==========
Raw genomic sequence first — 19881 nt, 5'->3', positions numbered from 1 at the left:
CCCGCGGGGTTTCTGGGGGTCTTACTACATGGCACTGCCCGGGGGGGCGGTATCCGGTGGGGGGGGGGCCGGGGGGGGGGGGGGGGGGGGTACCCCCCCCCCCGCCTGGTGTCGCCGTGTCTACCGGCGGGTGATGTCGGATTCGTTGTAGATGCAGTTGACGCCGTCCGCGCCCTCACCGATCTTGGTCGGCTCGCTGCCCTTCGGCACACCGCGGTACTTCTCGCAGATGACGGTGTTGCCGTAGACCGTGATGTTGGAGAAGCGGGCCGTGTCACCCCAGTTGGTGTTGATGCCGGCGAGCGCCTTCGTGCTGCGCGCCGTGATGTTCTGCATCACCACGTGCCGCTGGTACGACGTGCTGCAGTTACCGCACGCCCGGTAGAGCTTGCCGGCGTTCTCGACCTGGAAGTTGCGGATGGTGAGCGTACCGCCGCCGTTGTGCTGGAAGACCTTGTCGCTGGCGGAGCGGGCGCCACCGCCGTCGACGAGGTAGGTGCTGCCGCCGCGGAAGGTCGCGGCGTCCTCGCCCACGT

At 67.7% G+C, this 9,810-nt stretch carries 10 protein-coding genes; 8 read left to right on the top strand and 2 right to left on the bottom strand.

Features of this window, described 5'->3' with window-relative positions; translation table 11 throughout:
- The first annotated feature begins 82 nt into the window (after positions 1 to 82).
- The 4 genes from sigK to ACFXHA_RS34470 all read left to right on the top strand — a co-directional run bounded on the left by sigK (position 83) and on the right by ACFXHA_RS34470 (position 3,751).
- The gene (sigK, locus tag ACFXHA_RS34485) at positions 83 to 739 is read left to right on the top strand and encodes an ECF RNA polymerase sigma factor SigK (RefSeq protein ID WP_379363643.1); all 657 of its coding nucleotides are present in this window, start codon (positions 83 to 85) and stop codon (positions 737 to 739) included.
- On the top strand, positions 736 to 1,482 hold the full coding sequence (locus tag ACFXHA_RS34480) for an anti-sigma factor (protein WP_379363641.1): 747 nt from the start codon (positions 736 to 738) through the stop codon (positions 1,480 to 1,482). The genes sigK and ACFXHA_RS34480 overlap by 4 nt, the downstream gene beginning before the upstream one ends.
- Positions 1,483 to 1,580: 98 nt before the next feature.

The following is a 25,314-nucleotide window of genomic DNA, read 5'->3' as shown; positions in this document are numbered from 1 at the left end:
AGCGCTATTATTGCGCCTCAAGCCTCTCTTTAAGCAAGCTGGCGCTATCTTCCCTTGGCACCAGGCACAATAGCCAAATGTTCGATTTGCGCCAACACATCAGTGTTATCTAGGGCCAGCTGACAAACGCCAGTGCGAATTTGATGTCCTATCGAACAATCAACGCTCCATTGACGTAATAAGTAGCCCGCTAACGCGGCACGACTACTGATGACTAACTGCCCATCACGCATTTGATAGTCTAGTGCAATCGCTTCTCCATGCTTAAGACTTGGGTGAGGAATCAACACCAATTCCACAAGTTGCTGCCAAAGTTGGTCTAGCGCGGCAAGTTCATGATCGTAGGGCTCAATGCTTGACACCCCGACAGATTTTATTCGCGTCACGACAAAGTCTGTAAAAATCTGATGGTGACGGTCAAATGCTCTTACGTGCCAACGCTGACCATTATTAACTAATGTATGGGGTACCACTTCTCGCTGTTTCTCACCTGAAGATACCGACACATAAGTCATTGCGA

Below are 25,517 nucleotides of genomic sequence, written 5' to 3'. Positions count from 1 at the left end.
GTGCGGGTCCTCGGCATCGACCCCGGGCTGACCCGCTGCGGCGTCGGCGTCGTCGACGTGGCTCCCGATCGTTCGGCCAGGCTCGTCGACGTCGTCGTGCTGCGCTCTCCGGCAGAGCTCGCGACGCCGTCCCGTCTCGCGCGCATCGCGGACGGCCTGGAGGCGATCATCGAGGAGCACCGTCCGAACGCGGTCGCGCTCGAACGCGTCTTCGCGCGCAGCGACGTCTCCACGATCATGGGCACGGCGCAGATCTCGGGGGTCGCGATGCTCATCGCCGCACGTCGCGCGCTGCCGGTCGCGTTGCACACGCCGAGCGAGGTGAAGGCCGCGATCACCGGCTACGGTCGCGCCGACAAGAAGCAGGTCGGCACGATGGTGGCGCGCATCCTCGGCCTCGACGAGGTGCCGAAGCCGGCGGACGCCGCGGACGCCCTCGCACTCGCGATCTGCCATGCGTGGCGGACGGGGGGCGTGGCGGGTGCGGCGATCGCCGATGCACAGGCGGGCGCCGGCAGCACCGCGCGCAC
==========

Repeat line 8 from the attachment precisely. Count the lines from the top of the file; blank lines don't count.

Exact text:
- On the top strand, positions 736 to 1,482 hold the full coding sequence (locus tag ACFXHA_RS34480) for an anti-sigma factor (protein WP_379363641.1): 747 nt from the start codon (positions 736 to 738) through the stop codon (positions 1,480 to 1,482). The genes sigK and ACFXHA_RS34480 overlap by 4 nt, the downstream gene beginning before the upstream one ends.